Optimizing erectogenic outcomes during athermal robotic prostatectomy: A risk-stratified tri-zonal approach

November 1, 2008

This article describes a risk-stratified approach based on a three-zone anatomic layout to the periprostatic neural architecture and a modified athermal robotic technique for better continence and potency outcomes without compromising surgical margin rates.

Key Points

Pioneering work by Walsh and Donker in the 1980s delineated the course and composition of neurovascular bundles (NVB) involved in potency, and their seminal studies led to the concept of the anatomic nerve-sparing radical prostatectomy, which has since been embraced by urologists as conventional practice for men with clinically localized prostate cancer displaying good preoperative erectile function and low risk of extraprostatic tumor extension.3,4 Despite the improved sexual outcomes with conventional nerve-sparing prostatectomy, 20% to 50% of patients remain impotent at 1 year following nerve-sparing surgery. Even patients considered potent (ie, able to sustain an erection firm enough for intercourse) often experience a reduction in rigidity, duration of intercourse, and pleasure during orgasm.5,6

In recent years, robot-assisted radical prostatectomy using the da Vinci surgical platform (Intuitive Surgical, Sunnyvale, CA) has become increasingly popular with both urologists and their patients. Its benefits include better intraoperative dexterity and visualization of periprostatic tissue architecture with up to 12-fold optical magnification for the surgeon. Patients experience less intraoperative blood loss, less painful recovery, and shorter hospital stays. Menon et al recently reported encouraging 5-year results of patients undergoing robotic prostatectomy.7 Various meta-analyses comparing open, laparoscopic, and robotic prostatectomy have also similarly affirmed the above-mentioned benefits of the robotic approach.8,9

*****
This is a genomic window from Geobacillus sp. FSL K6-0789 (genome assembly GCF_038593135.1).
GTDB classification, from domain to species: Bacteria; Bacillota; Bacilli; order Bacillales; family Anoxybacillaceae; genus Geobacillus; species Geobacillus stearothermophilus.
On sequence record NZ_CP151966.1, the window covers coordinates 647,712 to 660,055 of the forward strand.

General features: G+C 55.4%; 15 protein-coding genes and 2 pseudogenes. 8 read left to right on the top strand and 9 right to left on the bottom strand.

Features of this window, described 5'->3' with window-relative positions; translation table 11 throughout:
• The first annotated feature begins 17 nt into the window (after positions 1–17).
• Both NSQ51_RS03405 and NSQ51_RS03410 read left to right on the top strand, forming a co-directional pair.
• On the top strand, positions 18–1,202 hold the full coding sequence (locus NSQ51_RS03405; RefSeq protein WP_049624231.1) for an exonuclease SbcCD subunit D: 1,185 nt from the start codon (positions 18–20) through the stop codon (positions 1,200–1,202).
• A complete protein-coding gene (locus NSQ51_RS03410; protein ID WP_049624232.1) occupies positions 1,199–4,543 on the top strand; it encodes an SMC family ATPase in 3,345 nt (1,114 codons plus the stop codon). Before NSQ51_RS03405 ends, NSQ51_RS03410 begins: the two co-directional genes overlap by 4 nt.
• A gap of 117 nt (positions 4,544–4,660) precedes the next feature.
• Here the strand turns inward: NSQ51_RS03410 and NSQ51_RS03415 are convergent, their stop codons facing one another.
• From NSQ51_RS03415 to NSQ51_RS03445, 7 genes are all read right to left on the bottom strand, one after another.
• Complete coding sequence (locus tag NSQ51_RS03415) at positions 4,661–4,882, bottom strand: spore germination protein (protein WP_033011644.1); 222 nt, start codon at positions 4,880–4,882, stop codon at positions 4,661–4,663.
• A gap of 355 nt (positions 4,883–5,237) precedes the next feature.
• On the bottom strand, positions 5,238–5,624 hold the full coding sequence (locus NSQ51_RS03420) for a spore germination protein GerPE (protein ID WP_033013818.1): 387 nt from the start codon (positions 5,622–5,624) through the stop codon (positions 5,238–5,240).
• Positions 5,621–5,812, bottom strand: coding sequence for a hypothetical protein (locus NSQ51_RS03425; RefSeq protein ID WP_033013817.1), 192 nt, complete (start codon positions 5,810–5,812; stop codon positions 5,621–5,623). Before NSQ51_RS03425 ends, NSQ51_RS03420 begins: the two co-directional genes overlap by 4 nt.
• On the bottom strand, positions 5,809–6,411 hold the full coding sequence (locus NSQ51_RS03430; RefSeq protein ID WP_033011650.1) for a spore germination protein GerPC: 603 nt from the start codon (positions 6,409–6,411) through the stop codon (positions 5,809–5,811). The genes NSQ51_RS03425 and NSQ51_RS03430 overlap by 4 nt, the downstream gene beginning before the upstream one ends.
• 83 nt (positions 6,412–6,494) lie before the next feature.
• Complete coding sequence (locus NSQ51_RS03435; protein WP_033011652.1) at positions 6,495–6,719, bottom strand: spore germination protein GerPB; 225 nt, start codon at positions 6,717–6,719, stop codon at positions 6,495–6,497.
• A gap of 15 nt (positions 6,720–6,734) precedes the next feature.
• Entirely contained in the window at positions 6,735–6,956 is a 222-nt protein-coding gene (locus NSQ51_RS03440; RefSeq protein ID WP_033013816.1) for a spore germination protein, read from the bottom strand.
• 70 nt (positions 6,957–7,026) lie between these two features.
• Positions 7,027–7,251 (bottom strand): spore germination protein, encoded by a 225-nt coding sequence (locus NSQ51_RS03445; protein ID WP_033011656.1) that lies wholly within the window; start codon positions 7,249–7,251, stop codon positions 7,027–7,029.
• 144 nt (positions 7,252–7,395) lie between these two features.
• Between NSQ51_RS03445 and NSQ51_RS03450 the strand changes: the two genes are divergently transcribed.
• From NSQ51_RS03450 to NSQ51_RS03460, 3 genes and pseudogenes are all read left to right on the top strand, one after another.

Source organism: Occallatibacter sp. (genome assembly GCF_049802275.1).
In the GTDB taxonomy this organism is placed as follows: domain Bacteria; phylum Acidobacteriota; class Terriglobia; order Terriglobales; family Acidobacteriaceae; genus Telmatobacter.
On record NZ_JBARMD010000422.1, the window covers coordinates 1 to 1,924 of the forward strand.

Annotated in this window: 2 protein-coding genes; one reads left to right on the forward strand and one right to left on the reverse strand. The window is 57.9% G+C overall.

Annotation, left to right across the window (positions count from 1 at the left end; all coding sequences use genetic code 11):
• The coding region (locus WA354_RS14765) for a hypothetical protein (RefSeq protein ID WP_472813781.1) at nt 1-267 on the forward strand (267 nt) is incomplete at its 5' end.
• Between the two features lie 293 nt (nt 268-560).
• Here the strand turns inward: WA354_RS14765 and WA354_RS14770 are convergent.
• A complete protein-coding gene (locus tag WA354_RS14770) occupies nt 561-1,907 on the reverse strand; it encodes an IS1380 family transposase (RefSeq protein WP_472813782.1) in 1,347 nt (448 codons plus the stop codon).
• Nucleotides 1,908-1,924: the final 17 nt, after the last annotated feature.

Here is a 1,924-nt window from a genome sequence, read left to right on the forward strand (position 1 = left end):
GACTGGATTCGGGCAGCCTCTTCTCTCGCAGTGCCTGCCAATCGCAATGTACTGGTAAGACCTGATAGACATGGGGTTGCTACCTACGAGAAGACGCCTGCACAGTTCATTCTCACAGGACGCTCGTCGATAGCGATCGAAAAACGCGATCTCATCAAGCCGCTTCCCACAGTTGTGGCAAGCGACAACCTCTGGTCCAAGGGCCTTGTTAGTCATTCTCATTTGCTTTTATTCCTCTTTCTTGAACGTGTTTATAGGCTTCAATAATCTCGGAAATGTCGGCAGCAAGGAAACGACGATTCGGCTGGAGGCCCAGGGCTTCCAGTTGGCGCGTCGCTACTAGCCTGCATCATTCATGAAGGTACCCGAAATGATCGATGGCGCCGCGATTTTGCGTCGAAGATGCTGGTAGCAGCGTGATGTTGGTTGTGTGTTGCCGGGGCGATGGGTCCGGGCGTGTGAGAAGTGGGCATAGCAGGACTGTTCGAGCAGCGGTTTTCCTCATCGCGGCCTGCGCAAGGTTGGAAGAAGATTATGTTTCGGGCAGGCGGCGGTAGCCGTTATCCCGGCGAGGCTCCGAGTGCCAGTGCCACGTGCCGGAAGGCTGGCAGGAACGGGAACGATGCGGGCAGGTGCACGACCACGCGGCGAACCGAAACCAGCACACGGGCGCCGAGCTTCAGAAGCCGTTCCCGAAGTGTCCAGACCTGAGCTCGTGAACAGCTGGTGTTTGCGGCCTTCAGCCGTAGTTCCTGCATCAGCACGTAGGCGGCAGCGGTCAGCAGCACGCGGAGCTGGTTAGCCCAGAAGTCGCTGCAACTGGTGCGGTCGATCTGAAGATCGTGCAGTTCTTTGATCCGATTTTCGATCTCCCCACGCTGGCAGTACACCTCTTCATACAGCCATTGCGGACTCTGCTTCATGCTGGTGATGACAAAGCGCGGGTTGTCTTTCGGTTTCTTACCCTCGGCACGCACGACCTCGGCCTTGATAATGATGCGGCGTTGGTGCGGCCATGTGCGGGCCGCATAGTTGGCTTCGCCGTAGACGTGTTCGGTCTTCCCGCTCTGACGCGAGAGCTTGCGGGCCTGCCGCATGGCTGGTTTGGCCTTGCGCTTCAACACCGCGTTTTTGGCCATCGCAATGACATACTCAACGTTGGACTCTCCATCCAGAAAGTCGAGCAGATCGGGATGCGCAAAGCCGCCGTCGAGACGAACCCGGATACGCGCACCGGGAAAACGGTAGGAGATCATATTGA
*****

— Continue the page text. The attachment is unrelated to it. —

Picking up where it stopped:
Over the past few years, our research group has made several advances in mapping out a tri-zonal approach to the complex periprostatic neural architecture through cadaveric and real-time operative dissections. Based on fresh cadaveric dissections done at the Weill Medical College of the Cornell University, New York, in active collaboration with the University of Innsbruck in Austria, we developed the athermal robotic technique for optimizing potency.11 Our subsequent appreciation of the course of the tri-zonal lattice of nerves around the prostate in different fascial planes enveloping the prostatic capsule led us to elucidate the presence of the neurovascular hammock and adopt a risk-stratified approach to nerve preservation while maintaining adequate clearance of cancer. We describe here our current technique of athermal nerve-sparing robotic prostatectomy and present an overview of our results to date.